Throughout 2019, the Basic Package of Support for Youth (BPS) team worked to complete the design and implementation plan of a comprehensive support package for young people in South Africa who are not in employment, education or training. Now, in 2020, with renewed support from the Capacity Building Programme for Employment Promotion, located in the Government Technical Advisory Centre, the team enters the preparatory stage to roll out pilot sites in several parts of the country at the beginning of 2021. Read more.
Rejoice Mabhena joins ACEIR as a Postdoctoral Fellow
Rejoice Mabhena recently joined ACEIR as a Postdoctoral Fellow. She is currently working on the use of cohort based pseudo-panels in the analysis of poverty in South Africa. Rejoice has a PhD in Development Studies from the University of the Western Cape. Her research interests include poverty, inequality, food security and labour market issues in South Africa.
Gabriel Espi-Sanchis joins SALDRU as a Research Officer
Gabriel Espi-Sanchis recently joined the SALDRU team as a Research Officer. He will be working on Precarious Work in Contemporary South Africa, seeking to understand casualised forms of work within the formal sector, and to situate these forms of work within the context of the broader South African labour market and history.
Gabriel is an alumnus of the University of Cape Town and the University of the Witwatersrand and has worked extensively in research at both institutions. His research interests cover labour economics, with a focus on precarious and informal workers and women's labour force participation, and health economics. His work has often incorporated older data to provide a historical context for current labour trends.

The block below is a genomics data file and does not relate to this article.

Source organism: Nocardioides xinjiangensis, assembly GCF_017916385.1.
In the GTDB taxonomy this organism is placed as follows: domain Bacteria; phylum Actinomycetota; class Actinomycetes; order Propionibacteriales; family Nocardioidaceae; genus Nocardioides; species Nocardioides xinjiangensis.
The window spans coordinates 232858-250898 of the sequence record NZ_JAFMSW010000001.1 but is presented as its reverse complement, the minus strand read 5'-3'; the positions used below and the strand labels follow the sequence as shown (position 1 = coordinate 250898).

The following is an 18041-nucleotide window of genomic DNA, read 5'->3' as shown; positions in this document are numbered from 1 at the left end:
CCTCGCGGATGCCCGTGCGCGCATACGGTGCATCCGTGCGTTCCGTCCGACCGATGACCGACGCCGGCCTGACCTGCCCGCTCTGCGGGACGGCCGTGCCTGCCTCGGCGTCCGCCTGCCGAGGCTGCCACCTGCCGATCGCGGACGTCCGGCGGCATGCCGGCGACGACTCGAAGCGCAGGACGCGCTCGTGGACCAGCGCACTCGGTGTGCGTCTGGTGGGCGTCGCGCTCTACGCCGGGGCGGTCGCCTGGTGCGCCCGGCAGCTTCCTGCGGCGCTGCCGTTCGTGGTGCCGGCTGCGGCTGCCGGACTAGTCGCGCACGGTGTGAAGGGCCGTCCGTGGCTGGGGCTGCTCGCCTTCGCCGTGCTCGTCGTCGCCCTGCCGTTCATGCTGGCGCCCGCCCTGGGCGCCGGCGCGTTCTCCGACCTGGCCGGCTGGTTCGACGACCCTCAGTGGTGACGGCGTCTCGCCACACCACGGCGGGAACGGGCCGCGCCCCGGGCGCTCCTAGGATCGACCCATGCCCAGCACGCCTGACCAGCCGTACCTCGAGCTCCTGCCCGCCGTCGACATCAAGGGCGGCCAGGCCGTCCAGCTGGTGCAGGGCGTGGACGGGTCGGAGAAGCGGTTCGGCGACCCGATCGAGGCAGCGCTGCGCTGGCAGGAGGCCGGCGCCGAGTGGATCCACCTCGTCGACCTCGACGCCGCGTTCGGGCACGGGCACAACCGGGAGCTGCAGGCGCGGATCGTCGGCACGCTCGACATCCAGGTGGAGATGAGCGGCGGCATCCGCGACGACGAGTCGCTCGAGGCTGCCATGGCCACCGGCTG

Urban inequality and protests in Ecuador and Chile
Mobility is a multifaceted concept with social, economic and political implications. This article reflects on the role of mobility and precarity in the emergence of protests in both Ecuador and Chile in 2019. The authors argue that the announced increases in transport and fuel costs in Chile and Ecuador unveiled the obstacles to mobility and the degree of existing inequalities. Whereas protests emerged as a response to the announcement of a reduction in fuel subsidies and the possible increases in the costs of transport, they reflect something deeper - related to the vulnerability of the livelihoods of segments of the population; this in spite that both Chile and Ecuador observe improvements in poverty and inequality indicators. Undertaking a more disaggregated analysis of the effects of reduction in fuel subsidies or increases in metro tickets, the authors find that mobility correlates with a pattern of structural marginalisation that perpetuates inequality, which is not necessarily visible to aggregate economic indicators. Access this SALDRU working paper here.
Citation: Palacio Ludeña, M., Díaz Pabón F., (2020). Urban inequality and protests in Ecuador and Chile. Cape Town: SALDRU, UCT. (SALDRU Working Paper Number 260).
The labour market in South Africa, 2000-2017
This article is a non-technical and easily accessible summary of important developments in the South African economy. It focuses on the major areas of employment, wages, wage inequality and gender inequality in the labour market. The article is part of an ongoing IZA World of labour project of availing current research on labour markets worldwide in a clear and accessible style and can be accessed here.
Citation: Mosomi, J., Wittenberg, M. The labour market in South Africa, 2000–2017. IZA World of Labour 2020: 475 doi: 10.15185/izawol.475
For more SALDRU working papers, journal article contributions and policy briefs, please visit OpenSALDRU.
Please note: In order to decrease risk and spread of the COVID-19, as well as aligning with the university's decision on minimising gatherings, all SALDRU seminars are cancelled until further notice.